Yet another object of the present invention is to provide a phacoemulsification device which includes an economically disposable outer body housing unit to reduce the time and effort required for thorough cleansing of the handpiece.
It is yet a further object of the patent invention to provide a phacoemulsification handpiece device which includes a reservoir for the irrigating solution which effectively eliminates bubbles and pulsations in the eye.
It is a still further object of the present invention to provide a phacoemulsification handpiece which does not impede the surgeon's line of sight to the surgical site.
Various other objects and advantages of the present invention will become apparent to those persons of ordinary skill in the art from the foregoing description taken in conjunction with the accompanying drawings.
The current invention is a surgical device which emulsifies body tissue, irrigates the surgical site with a saline solution, and removes fluids and tissue, via aspiration, from the surgical site. This instrument is particularly suited to be utilized as a phacoemulsification device for the removal of cataracts (cataractous tissue) from the eye.
The device is generally cylindrical, tapering to a narrow width at the bottom of the instrument. The device consists of two primary structural components: the outer body housing, or shell, and the inner body. Like the shell, the inner body is cylindrical and tapers to the bottom.
The inner body is generally solid and is primarily comprised of a horn, a heel, a core, and a piezoelectric motor. At the top of the handpiece is the core, a cylindrical object, flared near its top, which serves, in part, to form a seal with the shell and also holds the horn, heel, piezoelectric crystals and electrodes together. The core is made from a rigid material such as stainless steel or other metal. Surrounding the core's narrow bottom is the heel, also made of rigid material such as titanium. The heel serves to add structural support to the device and to partially house the piezoelectric motor. Below the heel is the piezoelectric motor, consisting of two rings of piezo crystals sandwiching a ring-shaped electrode. The crystal rings and the electrode encircle a portion of the core directly below the heel. Below the piezoelectric motor is the horn, also made from titanium or other rigid metal. The horn surrounds the bottom-most portion of the core and continues downward, narrowing near the bottom of the device.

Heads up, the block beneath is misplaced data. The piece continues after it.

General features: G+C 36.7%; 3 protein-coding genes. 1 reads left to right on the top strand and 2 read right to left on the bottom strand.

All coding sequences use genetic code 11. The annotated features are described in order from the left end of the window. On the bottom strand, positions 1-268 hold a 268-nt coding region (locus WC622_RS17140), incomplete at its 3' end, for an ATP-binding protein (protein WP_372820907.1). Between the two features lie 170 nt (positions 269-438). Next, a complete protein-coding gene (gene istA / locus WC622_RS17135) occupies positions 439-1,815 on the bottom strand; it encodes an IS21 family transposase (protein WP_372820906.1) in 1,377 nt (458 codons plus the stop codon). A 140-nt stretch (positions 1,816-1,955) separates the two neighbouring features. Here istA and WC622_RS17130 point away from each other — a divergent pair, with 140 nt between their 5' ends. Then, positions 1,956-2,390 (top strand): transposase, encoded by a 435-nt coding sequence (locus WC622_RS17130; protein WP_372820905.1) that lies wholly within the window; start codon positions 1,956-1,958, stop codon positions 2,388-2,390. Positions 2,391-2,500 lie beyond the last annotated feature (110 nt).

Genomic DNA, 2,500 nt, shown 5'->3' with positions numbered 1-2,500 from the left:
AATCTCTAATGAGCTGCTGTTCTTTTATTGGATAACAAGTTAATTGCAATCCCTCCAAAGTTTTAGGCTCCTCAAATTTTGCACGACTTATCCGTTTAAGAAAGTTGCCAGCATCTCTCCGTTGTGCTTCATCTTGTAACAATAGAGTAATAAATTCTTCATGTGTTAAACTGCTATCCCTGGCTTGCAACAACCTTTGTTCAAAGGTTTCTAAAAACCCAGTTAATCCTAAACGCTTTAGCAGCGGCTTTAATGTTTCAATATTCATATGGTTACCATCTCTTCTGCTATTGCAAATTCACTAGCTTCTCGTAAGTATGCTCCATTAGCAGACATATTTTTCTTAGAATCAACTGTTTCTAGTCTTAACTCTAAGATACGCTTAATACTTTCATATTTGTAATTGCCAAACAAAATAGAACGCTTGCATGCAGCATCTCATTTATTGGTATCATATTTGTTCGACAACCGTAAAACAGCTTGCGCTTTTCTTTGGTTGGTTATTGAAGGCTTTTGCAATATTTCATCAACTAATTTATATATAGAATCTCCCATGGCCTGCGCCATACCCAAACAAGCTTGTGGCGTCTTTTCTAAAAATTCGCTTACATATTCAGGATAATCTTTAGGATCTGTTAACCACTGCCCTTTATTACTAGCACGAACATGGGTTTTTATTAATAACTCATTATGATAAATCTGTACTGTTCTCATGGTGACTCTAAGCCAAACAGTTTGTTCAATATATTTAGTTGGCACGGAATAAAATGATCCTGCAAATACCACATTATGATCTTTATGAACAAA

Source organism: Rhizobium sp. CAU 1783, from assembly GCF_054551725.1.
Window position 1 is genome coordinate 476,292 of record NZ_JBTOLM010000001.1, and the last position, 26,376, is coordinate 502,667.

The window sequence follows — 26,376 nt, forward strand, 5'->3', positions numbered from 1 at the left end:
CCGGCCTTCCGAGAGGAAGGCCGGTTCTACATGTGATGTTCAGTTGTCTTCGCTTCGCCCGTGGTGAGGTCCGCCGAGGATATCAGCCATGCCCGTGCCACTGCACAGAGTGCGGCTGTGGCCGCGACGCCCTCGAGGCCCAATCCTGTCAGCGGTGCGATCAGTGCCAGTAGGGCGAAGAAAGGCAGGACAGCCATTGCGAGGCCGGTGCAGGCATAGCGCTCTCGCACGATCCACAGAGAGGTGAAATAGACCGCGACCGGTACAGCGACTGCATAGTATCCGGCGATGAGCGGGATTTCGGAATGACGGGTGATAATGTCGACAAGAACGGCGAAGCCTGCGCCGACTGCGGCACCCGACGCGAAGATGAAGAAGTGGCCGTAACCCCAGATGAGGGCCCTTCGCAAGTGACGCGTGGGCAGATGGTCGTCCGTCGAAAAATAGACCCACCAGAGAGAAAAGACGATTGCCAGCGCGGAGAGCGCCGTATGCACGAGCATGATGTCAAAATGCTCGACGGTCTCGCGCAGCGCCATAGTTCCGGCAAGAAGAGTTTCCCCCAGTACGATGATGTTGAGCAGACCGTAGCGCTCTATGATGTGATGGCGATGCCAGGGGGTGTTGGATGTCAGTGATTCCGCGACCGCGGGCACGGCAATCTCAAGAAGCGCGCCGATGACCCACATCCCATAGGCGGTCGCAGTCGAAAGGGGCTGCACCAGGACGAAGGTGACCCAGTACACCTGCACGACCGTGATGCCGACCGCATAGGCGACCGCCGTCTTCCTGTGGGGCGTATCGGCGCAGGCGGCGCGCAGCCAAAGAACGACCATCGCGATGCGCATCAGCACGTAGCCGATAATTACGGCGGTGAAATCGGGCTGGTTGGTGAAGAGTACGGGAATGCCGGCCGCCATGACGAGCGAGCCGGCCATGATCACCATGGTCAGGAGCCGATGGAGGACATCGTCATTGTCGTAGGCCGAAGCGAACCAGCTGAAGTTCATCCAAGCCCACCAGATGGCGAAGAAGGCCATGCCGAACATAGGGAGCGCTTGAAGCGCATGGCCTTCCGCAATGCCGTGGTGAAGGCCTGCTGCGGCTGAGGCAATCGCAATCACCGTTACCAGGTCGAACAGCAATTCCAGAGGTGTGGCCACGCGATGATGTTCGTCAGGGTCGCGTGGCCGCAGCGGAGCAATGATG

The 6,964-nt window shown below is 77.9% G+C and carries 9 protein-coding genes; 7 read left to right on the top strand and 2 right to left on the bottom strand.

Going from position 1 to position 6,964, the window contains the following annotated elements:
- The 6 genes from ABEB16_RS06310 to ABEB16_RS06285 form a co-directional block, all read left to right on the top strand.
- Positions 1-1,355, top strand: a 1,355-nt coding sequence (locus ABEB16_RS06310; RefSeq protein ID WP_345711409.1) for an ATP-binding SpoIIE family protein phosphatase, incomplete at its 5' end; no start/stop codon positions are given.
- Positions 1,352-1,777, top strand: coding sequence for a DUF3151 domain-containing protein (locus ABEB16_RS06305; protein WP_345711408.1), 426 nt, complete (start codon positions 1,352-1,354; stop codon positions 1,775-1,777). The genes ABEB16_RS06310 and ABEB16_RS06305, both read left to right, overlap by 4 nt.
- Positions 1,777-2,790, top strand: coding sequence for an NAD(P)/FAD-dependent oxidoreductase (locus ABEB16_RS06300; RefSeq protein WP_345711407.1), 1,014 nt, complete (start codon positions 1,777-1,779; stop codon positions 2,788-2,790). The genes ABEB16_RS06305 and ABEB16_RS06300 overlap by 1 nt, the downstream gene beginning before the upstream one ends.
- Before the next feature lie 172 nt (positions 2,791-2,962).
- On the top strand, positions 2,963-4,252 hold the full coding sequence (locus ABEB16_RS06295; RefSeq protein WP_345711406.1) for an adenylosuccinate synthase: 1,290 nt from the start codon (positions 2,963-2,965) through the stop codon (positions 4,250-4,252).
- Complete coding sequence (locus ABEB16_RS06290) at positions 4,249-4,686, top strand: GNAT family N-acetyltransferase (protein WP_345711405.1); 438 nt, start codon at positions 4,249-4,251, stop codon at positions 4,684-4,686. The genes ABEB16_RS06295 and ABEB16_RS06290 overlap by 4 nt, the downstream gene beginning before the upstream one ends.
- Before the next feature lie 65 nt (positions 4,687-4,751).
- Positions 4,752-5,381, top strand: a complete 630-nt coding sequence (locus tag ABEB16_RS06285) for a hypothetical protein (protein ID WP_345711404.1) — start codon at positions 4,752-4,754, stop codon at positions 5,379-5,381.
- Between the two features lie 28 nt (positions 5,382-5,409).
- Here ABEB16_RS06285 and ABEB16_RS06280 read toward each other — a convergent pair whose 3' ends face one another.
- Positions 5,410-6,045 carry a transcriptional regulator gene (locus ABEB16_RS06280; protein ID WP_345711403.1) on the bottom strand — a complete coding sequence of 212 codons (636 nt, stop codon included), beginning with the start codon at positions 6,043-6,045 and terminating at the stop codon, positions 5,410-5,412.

A disposable "phaco needle," the cutting and emulsifying tip of the instrument, is attached at the bottom of the horn. The phaco needle is made to vibrate by the action of the piezoelectric motor. A narrow shaft of generally constant width extends along the radial axis of the instrument and through the needle to provide an aspiration pathway.
The outer-body housing, or shell, is a thin-walled hollow cylinder which surrounds the inner body. The shell follows the same general contour as the outside of the inner-body, and is made from a rigid material such as metal or plastic. The inside top portion of the shell is threaded and can be screwed onto corresponding threads located on the outside of the flared portion of the core. A series of rubber O-rings act as seals at this connecting point.
A Luer fitting is mounted near the top of the shell. An aperture in the side of the shell allows saline solution to be pulled through the Luer fitting into the chamber created by the inner walls of the shell and the outer walls of the inner body. Water can flow down between the shell and the inner body of the instrument, through holes cut in a support ring, and into a disposable, silicone sleeve located at the bottom of the instrument. This irrigation pathway also provides for a self-cooling of the core, especially the crystal rings and the electrode of the piezoelectric motor. The sleeve funnels saline solution through small apertures near the vibrating tip of the phaco-needle, causing the surgical site to be irrigated. A peristaltic pump is attached at the top of the instrument, drawing a partial vacuum through the aspiration pathway to evacuate fluid and tissue from the surgical site.
The present phacoemulsification handpiece device also provides the surgeon with an unimpeded line of sight to the surgical site. By simply rotating the outer shell with respect to the core by virtue of corresponding interior and exterior threads, the surgeon can orient the handpiece such that the cable connections to the irrigations and aspirations pathway do not impede the surgeon's line of sight.
During surgery, body tissue sometimes migrates into the irrigation reservoir of the handpiece, thereby contaminating it. However, the present invention allows the outer body housing of the handpiece to be easily detached. This provides the ability to quickly and thoroughly clean the handpiece.
Another advantage of the present invention is that the outer body housing can be made from an economically disposable plastic or similar material, completely obviating the need to even clean the housing.
The foregoing features and advantages of the invention are explained in greater detail in the preferred embodiment and in the description of the accompanying drawings, in which:
FIG. 1 is a front elevational view of a phacoemulsification handpiece device in accordance with a preferred embodiment of the present invention.
FIG. 2 is a longitudinal cross-sectional view of the rear section of the phacoemulsification handpiece device taken along line 2--2 of FIG. 1.
FIG. 3 is a longitudinal cross-sectional view of the front section of the phacoemulsification handpiece device taken along line 3--3 of FIG. 1.
FIG. 4 is a front perspective view of the phacoemulsification handpiece device of FIG. 1 specifically illustrating the shell separated from the body of the device.